Nevertheless, this book is very much useful for those researchers, program directors, teacher educators, school administrators, and mentor teachers who are interested in teacher supervision and developing their initial understanding of the scope of scholarship work and issues related to teacher supervision. It is also useful to help them think deeply about what we are facing as we change teacher preparation and supervision for teaching transformation in increasingly diverse school contexts.


Bates, A. J., Drits, D., & Ramirez, L. A. (2011). Self-awareness and enactment of supervisory stance: Influences on responsiveness toward student teacher learning. Teacher Education Quarterly, 38(3), 69–87.

Bullough, J. R. V., & Draper, R. J. (2004). Making sense of a failed triad: Mentors, university supervisors, and positioning theory. Journal of Teacher Education, 55(5), 407–420.

Burbank, M. D., Bates, A., & Gupta, U. (2016). The influence of teacher development on secondary content area supervision among preservice teachers. The Teacher Educator, 51(1), 55–69.

Burns, R., Jacobs, J., & Yendol-Hoppey, D. (2016). Preservice teacher supervision within field experiences in a decade of reform. Teacher Education and Practice, 29(1), 46–75.

Callahan, C., Saye, J., & Brush, T. (2015). Supporting in-service teachers' professional teaching knowledge with an educatively scaffolded digital curriculum. Contemporary Issues in Technology and Teacher Education, 15(4), 568–599.

Cochran-Smith, M., & Lytle, S. L. (2009). Inquiry as stance: Practitioner research for the next generation: Teachers College Press.

Coggshall, J., Max, J., & Bassett, K. (2008). Key issue: Using performance-based assessment to identify and support high-quality teachers. National Comprehensive Center for Teacher Quality.

Cohen, E., Hoz, R., & Kaplan, H. (2013). The practicum in preservice teacher education: a review of empirical studies. Teaching Education, 24(4), 345–380.

Cohn, M. M., & Gellman, V. C. (1988). Supervision: A developmental approach for fostering inquiry in preservice teacher education. Journal of Teacher Education, 39(2), 2–8.

DiPaola, M., & Wagner, C. A. (2018). Improving instruction through supervision, evaluation, and professional development. IAP.

Florell, D. (2016). Web-based training and supervision. In Computer-assisted and web-based innovations in psychology, special education, and health (pp. 313–337). Elsevier.

Gay, G. (2010 ). Culturally responsive teaching (2nd ed.). Teachers College Press.

George, M. A. (2002). Professional development for a literature-based middle school curriculum. The Clearing House, 75(6), 327–331.

Gitlin, A. (1981). Horizontal evaluation: An approach to student teacher supervision. Journal of Teacher Education, 32(5), 47–50.

Goldhammer, R. (1969). Clinical supervision: Special methods for the supervision of teachers. Holt McDougal.

Housel, D. A. (2020). When co-occurring factors impact adult learners: Suggestions for instruction, preservice training, and professional development. Adult Learning, 31(1), 6–16.

Jacobs, J., Hogarty, K., & Burns, R. W. (2017). Elementary preservice teacher field supervision: A survey of teacher education programs. Action in Teacher Education, 39(2), 172–186.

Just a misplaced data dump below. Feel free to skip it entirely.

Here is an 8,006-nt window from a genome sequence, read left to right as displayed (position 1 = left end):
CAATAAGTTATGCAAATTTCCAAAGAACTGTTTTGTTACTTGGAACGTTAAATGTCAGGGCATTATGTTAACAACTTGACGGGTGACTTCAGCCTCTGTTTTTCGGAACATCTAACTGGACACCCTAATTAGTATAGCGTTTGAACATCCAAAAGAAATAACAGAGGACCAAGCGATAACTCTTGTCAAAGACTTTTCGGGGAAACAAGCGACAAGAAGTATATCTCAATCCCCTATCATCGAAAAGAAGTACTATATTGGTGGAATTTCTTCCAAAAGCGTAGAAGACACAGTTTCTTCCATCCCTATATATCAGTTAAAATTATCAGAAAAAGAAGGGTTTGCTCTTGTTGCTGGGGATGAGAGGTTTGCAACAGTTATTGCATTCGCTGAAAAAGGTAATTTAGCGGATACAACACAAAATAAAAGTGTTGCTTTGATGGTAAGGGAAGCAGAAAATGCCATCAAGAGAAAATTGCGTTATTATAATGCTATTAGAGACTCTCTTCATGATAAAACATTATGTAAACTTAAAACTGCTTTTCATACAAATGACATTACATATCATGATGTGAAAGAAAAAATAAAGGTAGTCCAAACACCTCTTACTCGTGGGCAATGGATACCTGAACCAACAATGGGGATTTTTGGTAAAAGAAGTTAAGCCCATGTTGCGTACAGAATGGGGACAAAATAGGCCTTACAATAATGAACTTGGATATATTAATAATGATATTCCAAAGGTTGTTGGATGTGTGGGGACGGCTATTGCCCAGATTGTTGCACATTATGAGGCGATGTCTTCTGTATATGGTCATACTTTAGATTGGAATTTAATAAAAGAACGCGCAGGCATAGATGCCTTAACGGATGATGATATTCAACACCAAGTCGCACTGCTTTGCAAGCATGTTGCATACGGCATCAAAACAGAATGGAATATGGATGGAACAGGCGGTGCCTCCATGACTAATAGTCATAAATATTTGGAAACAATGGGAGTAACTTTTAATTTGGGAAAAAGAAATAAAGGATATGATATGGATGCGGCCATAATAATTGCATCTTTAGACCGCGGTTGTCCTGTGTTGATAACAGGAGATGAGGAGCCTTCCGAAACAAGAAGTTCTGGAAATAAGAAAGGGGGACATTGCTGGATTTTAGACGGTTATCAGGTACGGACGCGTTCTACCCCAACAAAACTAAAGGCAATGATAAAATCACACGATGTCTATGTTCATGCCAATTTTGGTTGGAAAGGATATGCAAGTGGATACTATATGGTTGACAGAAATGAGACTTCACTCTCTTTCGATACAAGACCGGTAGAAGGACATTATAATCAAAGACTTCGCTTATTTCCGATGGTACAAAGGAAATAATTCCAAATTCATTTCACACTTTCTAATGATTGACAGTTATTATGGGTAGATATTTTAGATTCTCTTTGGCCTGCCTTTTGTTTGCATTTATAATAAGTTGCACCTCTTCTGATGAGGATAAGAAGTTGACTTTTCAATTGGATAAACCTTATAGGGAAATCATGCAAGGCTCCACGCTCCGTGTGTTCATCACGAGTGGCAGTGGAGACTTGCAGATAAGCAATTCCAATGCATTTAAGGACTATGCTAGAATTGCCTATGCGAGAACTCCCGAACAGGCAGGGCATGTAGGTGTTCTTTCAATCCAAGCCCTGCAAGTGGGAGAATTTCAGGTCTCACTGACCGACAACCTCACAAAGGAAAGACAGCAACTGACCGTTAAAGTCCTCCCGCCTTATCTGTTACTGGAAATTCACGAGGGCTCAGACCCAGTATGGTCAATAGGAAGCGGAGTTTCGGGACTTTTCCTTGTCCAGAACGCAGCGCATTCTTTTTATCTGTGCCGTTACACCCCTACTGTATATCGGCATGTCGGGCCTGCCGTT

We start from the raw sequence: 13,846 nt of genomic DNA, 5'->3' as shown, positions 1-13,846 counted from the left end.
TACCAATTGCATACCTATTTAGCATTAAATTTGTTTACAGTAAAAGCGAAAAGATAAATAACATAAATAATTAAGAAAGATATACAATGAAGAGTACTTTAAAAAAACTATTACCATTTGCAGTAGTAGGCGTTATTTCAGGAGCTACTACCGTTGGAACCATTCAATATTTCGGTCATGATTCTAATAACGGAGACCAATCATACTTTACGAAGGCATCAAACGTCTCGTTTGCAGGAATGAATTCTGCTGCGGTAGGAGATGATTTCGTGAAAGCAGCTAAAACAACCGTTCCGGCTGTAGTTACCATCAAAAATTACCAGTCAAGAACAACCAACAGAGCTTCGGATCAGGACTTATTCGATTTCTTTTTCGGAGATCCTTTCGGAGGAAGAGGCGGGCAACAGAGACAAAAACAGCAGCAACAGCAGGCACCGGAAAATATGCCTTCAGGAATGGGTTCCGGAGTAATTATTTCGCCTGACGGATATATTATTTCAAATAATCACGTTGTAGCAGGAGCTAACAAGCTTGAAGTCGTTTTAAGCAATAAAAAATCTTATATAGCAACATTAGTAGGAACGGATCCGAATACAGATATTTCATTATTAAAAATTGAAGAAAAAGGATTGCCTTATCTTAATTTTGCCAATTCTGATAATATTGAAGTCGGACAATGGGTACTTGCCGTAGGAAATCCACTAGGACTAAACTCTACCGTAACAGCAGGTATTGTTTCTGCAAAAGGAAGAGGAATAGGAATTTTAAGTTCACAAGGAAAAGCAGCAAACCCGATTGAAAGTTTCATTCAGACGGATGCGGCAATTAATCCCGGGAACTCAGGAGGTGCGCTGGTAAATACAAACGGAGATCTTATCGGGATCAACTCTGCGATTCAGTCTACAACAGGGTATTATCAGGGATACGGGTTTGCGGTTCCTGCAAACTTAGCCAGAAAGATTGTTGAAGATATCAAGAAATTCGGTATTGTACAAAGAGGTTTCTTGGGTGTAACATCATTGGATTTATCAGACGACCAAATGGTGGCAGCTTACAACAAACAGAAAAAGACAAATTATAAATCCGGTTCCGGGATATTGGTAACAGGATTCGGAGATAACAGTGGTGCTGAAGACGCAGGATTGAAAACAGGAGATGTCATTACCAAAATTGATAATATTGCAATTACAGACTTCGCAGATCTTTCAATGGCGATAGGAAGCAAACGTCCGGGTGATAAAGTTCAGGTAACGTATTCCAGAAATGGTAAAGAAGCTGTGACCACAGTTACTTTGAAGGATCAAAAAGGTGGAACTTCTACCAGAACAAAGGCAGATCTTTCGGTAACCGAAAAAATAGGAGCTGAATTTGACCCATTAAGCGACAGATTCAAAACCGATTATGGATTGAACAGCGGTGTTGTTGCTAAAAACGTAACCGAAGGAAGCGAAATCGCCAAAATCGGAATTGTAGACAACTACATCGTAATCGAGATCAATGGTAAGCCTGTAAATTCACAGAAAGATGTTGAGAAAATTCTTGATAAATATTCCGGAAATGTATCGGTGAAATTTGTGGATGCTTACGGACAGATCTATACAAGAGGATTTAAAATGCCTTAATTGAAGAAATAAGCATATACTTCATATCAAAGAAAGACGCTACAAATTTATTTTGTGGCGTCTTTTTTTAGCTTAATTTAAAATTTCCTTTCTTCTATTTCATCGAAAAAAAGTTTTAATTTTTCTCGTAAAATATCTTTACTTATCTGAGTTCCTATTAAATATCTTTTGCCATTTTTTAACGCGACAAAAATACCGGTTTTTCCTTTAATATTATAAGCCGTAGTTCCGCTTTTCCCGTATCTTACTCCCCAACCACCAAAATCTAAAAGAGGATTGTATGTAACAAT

Knowles, M. S. (1972). Innovations in teaching styles and approaches based upon adult learning. Journal of Education for Social Work, 8(2), 32–39.

Ledwell, K., & Oyler, C. (2016). Unstandardized responses to a “standardized” test: The edTPA as gatekeeper and curriculum change agent. Journal of Teacher Education, 67(2), 120–134.

Lumpkin, A. (2016). Key characteristics of teacher leaders in schools. Administrative Issues Journal, 4(2), 59–67.

Mansfield, C. F., Beltman, S., Broadley, T., & Weatherby-Fell, N. (2016). Building resilience in teacher education: An evidenced informed framework. Teaching and Teacher Education, 54, 77–87.

Marzano, R. J., Frontier, T., & Livingston, D. (2011). Effective supervision: Supporting the art and science of teaching. ASCD.

Milner, R. H. (2005). Stability and change in US prospective teachers’ beliefs and decisions about diversity and learning to teach. Teaching and Teacher Education, 21(7), 767–786.

Newell, G. E., & Connors, S. P. (2011). Why Do You Think That? A supervisor’s mediation of a preservice English teacher’s understanding of instructional scaffolding. English Education, 43(3), 225–261.

Norman, P. J., Golian, K., & Hooker, H. (2005). Professional development schools and critical friends groups: Supporting student, novice and teacher learning. The New Educator, 1(4), 273–286.

Orland-Barak, L., & Wang, J. (2021). Teacher mentoring in service of preservice teachers’ learning to teach: Conceptual bases, characteristics, and challenges for teacher education reform. Journal of Teacher Education, 72(1), 86–99. https://doi.org/10.1177/0022487119894230

Owens, R. (2010). New schools of thought: Developing thinking and learning communities. International Journal of Learning, 17(6), 43–54.

Rust, F. O. C., & Friedus, H. (Eds.) (2001). Guiding school change: The role and work of change agents. Teachers College Press.

Sudarjat, J., Abdullah, T., & Sunaryo, W. (2015). Supervision, leadership, and working motivation to teachers’ performance. International Journal of Managerial Studies and Research, 3(6), 146–152.

Terrasi, S., & De Galarce, P. C. (2017). Trauma and learning in America’s classrooms. Phi Delta Kappan, 98(6), 35–41.

Tulowitzki, P. (2019). Supporting instructional leadership and school improvement? Reflections on school supervision from a German perspective. Journal of Educational Administration, 57(5), 571–581.

Wilson, S. M., Rozelle, J. J., & Mikeska, J. N. (2011). Cacophony or embarrassment of riches: Building a system of support for quality teaching. Journal of Teacher Education, 62(4), 383–394.

Cite This Article as: Teachers College Record, Date Published: April 15, 2021
https://www.tcrecord.org ID Number: 23673, Date Accessed: 5/14/2021 3:18:12 AM

Purchase Reprint Rights for this article or review
Article Tools
Related Articles
There are no related articles to display

Related Discussion
Post a Comment | Read All

About the Author
  • Jian Wang
    Texas Tech University
    E-mail Author
    JIAN WANG, Ph.D., is a full professor and Helen DeVitt Jones Chair in Teacher Education at the College of Education, Texas Tech University. His publications focus on teacher mentoring, teacher education, mathematics teaching and learning, and influences of curriculum on teacher learning. They appeared in the journals, such as Educational Researcher, Review of Education Research, Journal of Teacher Education, Teachers College Record, Teaching & Teacher Education, and Elementary School Journal. He was a secondary school teacher and policy analyst in China. He has worked on the TIMSS curriculum project, the teacher-mentoring project at the National Center for Research on Teacher Learning, and the design-based research project at the US Prep National Center. He has also served as a co-editor of Journal of Teacher Education and is a current co-editor of Educational Research journal.
Member Center
In Print
This Month's Issue